The index identifies metropolitan areas that have shown improvement from their respective troughs in housing permits, employment and house prices for at least six consecutive months.
A total of 84 new metros were added to the list and eight were dropped from it this month. Newly added metros include such geographically diverse locations as Atlanta, Bloomington, Ill.; Ann Arbor, Mich.; Seattle and Green Bay, Wis.
"The big gain in improving markets this December indicates that key measures of housing and economic strength have now been holding steady or improving in metros across the country for six months or more, which is an important signal of stability amidst the slowly emerging recovery," said NAHB Chairman Barry Rutenberg, a home builder from Gainesville, Fla.
"The main thing that's limiting the progress we're seeing right now is the difficulty that potential buyers continue to experience with regard to overly tight mortgage qualifying standards," he added.
"This fourth consecutive month of expansion in the IMI, coupled with the fact that well over half of all metro areas are now represented on the list, is in keeping with the upward trends that we've been seeing all year in terms of housing starts and sales, builder confidence and other measures," noted NAHB Chief Economist David Crowe.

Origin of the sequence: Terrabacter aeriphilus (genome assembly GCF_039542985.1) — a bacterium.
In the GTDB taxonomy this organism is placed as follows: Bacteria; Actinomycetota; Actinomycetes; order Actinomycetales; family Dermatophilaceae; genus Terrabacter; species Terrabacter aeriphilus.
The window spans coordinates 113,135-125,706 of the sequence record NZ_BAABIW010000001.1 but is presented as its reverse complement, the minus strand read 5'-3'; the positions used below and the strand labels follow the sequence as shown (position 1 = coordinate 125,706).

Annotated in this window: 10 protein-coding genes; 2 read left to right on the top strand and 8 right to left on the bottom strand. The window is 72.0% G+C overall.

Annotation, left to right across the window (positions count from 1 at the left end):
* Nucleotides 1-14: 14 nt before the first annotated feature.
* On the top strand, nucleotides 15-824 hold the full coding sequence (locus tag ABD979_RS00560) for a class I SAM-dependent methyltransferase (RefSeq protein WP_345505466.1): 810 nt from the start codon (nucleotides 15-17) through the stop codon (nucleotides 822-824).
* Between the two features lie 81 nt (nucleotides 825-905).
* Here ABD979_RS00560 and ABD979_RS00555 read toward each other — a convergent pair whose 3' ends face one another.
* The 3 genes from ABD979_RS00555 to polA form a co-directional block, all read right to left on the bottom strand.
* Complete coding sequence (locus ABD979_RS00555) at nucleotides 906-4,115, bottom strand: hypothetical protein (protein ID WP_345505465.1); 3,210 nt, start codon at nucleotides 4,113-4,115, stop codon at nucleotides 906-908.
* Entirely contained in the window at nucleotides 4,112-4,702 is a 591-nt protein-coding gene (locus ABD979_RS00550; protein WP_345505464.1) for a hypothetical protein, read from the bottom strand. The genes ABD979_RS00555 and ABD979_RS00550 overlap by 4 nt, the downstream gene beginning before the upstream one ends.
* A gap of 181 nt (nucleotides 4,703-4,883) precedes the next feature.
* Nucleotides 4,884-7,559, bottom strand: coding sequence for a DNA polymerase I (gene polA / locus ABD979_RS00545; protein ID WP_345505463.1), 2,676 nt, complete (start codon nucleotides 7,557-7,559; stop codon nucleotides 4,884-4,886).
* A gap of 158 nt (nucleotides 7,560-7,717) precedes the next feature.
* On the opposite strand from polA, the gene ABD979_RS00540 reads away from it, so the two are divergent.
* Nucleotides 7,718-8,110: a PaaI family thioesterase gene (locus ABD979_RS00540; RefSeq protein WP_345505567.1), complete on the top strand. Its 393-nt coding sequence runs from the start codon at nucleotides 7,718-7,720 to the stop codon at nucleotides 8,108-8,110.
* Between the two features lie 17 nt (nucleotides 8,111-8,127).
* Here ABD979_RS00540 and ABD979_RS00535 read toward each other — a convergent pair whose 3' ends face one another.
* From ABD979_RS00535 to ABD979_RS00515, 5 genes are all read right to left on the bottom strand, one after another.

"In general, we expect the overall housing recovery to continue expanding in 2013," Crowe said. "However, that is absent a major policy change of the kind that some policymakers have been discussing with regard to the mortgage interest deduction."
"The dramatic expansion of improving markets at the end of this year should help encourage consumers who may have been on the fence about a home purchase that a housing recovery is now firmly under way," added Kurt Pfotenhauer, vice chairman of First American Title Insurance Company.
The IMI is designed to track housing markets throughout the country that are showing signs of improving economic health. The index measures three sets of independent monthly data to get a mark on the top improving Metropolitan statistical areas. The three indicators that are analyzed are employment growth from the Bureau of Labor Statistics, housing price appreciation from Freddie Mac and single-family housing permit growth from the U.S. Census Bureau.
The NAHB uses the latest available data from these sources to generate a list of improving markets. A metropolitan area must see improvement in all three measures for at least six consecutive months following those measures' respective troughs before being included on the improving markets list.
A complete list of all 201 metropolitan areas currently on the IMI, and separate breakouts of metros newly added to or dropped from the list in December, is available at www.nahb.org./imi.
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